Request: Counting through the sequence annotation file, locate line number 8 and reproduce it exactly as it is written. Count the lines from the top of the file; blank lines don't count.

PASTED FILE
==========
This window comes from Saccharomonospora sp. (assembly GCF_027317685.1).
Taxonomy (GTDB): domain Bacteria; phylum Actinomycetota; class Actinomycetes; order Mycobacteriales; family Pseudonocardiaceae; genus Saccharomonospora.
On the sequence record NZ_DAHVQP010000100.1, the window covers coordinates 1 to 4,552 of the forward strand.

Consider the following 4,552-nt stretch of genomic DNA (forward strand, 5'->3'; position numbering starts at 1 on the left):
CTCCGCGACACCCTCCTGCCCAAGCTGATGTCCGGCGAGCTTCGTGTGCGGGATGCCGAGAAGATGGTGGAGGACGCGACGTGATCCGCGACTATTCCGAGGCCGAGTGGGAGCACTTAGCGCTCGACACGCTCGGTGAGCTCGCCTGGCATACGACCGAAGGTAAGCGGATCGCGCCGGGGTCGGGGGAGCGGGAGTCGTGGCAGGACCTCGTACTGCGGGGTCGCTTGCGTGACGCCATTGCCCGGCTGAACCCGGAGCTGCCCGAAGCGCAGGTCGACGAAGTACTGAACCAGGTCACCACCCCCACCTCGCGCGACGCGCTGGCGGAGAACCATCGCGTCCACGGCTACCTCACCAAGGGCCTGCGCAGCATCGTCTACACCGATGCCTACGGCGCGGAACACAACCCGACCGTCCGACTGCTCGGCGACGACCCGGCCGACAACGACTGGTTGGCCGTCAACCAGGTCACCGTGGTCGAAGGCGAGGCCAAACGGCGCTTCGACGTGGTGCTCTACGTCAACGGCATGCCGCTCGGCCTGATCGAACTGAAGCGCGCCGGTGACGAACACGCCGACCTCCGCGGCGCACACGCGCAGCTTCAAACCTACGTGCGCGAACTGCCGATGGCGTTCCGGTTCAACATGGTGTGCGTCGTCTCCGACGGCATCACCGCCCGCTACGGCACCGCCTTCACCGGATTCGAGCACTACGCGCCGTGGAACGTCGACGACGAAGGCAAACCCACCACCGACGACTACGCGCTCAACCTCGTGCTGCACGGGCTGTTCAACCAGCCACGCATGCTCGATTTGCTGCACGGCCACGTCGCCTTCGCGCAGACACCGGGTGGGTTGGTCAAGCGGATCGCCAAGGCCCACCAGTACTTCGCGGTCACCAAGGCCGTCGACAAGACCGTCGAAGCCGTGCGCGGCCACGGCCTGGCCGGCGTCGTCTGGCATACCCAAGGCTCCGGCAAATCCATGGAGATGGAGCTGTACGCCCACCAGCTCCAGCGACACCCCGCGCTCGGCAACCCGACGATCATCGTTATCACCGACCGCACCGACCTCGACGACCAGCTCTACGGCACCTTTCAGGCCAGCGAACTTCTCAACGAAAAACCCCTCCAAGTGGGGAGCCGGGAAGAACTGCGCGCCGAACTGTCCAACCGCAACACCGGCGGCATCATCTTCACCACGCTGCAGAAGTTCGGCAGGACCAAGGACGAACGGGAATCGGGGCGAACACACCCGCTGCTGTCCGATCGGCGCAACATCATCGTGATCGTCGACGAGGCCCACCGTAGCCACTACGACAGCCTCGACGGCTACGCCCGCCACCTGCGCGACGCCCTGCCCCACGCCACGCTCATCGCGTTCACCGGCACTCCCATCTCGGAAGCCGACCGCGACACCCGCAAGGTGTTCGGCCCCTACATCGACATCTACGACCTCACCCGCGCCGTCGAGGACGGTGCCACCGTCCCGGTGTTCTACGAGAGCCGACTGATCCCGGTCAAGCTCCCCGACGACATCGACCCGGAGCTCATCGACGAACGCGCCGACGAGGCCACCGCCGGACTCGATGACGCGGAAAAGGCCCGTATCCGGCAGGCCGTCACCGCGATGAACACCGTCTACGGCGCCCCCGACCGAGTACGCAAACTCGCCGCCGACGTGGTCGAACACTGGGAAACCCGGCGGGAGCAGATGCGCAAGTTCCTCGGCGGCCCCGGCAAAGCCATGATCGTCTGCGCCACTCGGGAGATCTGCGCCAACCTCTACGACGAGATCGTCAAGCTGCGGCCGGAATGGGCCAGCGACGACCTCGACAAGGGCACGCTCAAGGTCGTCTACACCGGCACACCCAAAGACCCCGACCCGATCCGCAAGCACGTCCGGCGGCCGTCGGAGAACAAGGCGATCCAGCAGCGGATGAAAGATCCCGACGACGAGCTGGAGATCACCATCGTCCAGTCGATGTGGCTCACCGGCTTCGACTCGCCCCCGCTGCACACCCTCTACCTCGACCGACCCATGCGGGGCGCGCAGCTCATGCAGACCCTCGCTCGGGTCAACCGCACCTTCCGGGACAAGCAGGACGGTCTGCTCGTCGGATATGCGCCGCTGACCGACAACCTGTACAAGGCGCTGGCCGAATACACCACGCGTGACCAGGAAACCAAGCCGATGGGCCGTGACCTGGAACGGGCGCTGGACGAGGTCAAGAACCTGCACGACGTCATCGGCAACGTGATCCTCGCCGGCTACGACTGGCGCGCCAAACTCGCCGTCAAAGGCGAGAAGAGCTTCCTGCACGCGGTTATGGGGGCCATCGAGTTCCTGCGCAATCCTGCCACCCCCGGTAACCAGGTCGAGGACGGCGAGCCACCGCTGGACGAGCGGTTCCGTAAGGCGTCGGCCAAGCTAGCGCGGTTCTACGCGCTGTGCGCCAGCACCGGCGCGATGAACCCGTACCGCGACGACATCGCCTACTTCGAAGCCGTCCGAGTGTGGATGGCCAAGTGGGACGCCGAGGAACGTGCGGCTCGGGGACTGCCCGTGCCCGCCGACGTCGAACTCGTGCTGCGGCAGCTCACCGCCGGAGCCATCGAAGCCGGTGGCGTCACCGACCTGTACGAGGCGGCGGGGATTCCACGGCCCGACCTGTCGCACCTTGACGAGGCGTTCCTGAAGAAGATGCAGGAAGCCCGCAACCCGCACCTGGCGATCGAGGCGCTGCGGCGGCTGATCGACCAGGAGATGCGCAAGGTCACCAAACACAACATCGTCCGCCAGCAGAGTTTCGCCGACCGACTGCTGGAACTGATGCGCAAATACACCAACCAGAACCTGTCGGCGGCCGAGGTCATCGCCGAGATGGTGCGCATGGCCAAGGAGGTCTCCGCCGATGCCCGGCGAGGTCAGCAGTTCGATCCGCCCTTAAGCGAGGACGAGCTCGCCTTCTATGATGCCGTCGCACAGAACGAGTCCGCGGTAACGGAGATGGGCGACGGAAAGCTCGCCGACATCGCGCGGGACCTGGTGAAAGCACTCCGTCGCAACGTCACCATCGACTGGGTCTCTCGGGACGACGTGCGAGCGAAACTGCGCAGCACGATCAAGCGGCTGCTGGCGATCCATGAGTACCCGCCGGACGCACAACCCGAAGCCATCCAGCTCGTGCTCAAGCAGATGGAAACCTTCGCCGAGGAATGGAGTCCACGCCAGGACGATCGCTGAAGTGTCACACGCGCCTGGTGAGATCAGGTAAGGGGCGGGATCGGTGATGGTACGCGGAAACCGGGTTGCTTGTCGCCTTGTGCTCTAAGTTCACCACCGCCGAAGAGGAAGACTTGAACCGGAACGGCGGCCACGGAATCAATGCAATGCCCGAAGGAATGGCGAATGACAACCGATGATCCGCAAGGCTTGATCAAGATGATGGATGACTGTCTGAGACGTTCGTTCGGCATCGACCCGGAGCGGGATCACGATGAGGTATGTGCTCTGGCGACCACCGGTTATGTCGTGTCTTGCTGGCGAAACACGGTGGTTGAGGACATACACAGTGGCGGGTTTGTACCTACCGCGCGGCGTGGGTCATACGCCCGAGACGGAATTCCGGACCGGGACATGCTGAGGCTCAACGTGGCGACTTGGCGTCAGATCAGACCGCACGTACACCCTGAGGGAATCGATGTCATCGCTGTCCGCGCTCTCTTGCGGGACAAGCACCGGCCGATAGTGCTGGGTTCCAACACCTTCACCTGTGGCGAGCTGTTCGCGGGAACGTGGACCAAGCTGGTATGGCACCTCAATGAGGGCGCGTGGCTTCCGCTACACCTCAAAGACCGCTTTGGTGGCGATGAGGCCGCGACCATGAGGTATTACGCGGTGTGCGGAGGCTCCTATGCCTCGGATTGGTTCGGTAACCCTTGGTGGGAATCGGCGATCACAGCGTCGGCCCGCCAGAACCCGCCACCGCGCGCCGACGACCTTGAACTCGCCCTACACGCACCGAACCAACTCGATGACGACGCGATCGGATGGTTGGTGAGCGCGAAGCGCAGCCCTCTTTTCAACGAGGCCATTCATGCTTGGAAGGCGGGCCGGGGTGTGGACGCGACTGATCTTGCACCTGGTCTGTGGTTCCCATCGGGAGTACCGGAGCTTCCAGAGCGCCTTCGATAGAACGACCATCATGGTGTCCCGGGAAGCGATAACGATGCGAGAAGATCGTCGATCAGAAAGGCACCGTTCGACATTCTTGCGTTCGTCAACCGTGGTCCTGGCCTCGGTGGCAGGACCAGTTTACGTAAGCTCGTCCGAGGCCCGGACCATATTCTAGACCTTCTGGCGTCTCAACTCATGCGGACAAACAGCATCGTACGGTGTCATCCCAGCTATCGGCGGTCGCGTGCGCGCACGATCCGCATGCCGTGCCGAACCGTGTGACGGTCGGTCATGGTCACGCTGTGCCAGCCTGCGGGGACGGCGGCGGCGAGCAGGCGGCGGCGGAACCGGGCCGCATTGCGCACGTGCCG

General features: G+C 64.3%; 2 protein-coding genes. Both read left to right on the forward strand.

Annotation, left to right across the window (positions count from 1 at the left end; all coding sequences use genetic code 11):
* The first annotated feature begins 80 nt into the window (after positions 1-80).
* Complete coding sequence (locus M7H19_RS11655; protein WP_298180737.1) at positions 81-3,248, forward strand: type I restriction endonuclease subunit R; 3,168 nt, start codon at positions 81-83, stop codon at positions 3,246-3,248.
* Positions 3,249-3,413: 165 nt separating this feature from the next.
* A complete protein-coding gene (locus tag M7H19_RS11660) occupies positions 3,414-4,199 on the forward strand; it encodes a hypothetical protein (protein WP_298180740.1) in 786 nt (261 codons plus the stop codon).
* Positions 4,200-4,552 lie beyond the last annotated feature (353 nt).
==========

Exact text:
* The first annotated feature begins 80 nt into the window (after positions 1-80).